Someone locked the door to Hope’s bedroom. No one could find the key. All the windows were locked. There was no way in. There is a cold air return that opens into her room. Finally we came up with a plan. We took the grates off the cold air return and called our little four-year-old grandson, Koen.
“Koen, buddy, can you crawl through there and open the door.”
Fear on his face. Coxing. Pleading. No luck. He was not ready to crawl into the scary dark hole.
More pleading. More cheap psychology; “Are you a big guy? Are you tough?” No deal.
Finally bald, unadorned bribery. “If you crawl into the hole grandpa will take you to the Dollar Store.”
Koen loves to go to the Dollar Store with gramps and buy junk. It might be his favorite thing to do right after driving the car, driving grandpa’s tractor, and shooting his gun at things.
He immediately shot through the opening and emerged from the door with a heroic grin on his adorable little face. He stood there for a few minutes basking in the adulation due his accomplishment and then said; “I’m getting my coat. We have to go to the Dollar Store”
Keira chimed in saying; “I know just what I want and I only need four dollars.” She knew that if grandpa was going to take her brother to the Dollar Store he would never think of leaving her behind and of course she was right.
Off in the cold winter night we went keeping a sharp eye out for deer. Snow all around. Children in the back seat chattering happily. It was a sleigh ride.
We get to the store. Each child choses a toy. We grab a few other things and check out. I stop dead in my tracks…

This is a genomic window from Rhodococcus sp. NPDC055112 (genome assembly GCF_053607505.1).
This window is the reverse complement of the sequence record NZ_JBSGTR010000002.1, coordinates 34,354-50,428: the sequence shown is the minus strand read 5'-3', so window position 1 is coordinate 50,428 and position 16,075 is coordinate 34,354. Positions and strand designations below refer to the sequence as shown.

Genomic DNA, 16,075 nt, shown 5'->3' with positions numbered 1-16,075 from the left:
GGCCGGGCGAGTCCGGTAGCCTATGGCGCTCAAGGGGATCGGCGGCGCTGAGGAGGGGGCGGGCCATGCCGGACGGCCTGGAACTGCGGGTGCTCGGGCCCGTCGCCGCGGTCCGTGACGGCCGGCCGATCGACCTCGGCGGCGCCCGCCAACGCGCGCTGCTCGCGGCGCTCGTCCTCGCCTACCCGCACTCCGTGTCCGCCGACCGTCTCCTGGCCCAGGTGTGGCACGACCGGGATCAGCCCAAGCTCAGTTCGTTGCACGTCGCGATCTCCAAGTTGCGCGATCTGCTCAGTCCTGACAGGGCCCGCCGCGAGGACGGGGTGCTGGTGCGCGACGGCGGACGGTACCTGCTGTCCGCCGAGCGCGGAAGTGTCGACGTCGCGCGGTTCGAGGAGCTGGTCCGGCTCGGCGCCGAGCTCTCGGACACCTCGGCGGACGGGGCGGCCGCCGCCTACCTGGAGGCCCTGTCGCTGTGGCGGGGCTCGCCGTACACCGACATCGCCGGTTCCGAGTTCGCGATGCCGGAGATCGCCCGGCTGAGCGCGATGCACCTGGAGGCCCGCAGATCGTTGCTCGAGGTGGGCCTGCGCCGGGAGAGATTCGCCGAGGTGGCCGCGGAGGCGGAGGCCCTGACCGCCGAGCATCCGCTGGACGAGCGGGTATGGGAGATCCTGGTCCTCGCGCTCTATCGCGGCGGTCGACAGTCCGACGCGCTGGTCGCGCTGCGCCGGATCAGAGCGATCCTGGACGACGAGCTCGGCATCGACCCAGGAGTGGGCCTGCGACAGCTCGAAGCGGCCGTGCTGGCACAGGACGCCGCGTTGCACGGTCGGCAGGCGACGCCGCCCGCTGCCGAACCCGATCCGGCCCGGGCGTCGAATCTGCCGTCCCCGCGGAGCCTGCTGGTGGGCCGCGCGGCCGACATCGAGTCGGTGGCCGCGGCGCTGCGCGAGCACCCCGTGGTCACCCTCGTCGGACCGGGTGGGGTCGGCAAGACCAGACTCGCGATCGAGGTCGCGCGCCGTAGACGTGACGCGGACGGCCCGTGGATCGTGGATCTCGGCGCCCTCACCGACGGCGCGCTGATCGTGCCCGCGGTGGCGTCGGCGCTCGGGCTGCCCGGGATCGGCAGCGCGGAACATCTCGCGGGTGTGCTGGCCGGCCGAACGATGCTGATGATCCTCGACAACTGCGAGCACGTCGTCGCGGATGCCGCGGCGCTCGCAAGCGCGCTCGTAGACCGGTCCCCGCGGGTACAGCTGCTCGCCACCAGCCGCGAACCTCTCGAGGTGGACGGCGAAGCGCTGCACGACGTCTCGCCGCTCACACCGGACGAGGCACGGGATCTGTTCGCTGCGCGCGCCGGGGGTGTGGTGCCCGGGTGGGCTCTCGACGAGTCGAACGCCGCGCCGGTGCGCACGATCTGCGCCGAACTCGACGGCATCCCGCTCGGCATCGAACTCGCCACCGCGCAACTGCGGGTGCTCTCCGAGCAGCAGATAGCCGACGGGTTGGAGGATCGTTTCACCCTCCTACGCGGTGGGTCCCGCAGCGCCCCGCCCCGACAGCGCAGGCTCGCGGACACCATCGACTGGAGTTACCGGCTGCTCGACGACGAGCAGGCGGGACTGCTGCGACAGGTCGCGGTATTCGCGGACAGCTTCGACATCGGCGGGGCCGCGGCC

“What is wrong with this picture children?” I ask.
They look at me puzzled.
“Do you have a candy bar Keira?”
“Koen,” I ask, “Do you have a candy bar?”
“No,” the little tyke says, searching my eyes for meaning.
“I will just tell you this… we don’t go the Dollar Store with grandpa and leave without a candy bar. That is just not how grandpa rolls. What kind do you like?”
I pick a jumbo peanut butter cup. Keira goes for the Oreos. Koen gramps gumboils. Grandpa vetos the gumboils. Running out of time he grabs a Mounds Bar.
The lady behind the counter says; “I like KitKat.”
Everybody gets their candy bar and we toss a KitKat to the nice lady who reacts wonderfully as if she just won the lottery and we walk to car feeling like Scrouge on Christmas morning sending the prize turkey to Bob Cratchit.
On the way home I ask; “How do you like your candy bars?”
Keira; “I love mine.”
Koen; “Mine’s kinda mushy.”
Keira; “Here Koen. Have one of mine. If you want you can have another.”
I ask Koen; “Do you like your candy bar.”
He says; “I think it is for grown-ups.”
“Would you buy it again?” I ask.
I swallow the rest of his Mounds bar. I’m very grown up. Keira shares another of her cookies with her little bother.
Soon we are home. They run into the farmhouse announcing their treasures to mom and grandma and aunt Hope.
Tomorrow I will leave early and when I return home they will be gone home to Wisconsin. The house will be neat and quiet and nothing will get broken and the remotes will be easy to find… No one will lock the bedroom door and our hearts will ache to hear their little voices. We will miss their antics and the cute things they say and we will miss wasting money on cheap toys and candy bars at the Dollar Store.
Summit Township, Michigan
December 31, 2108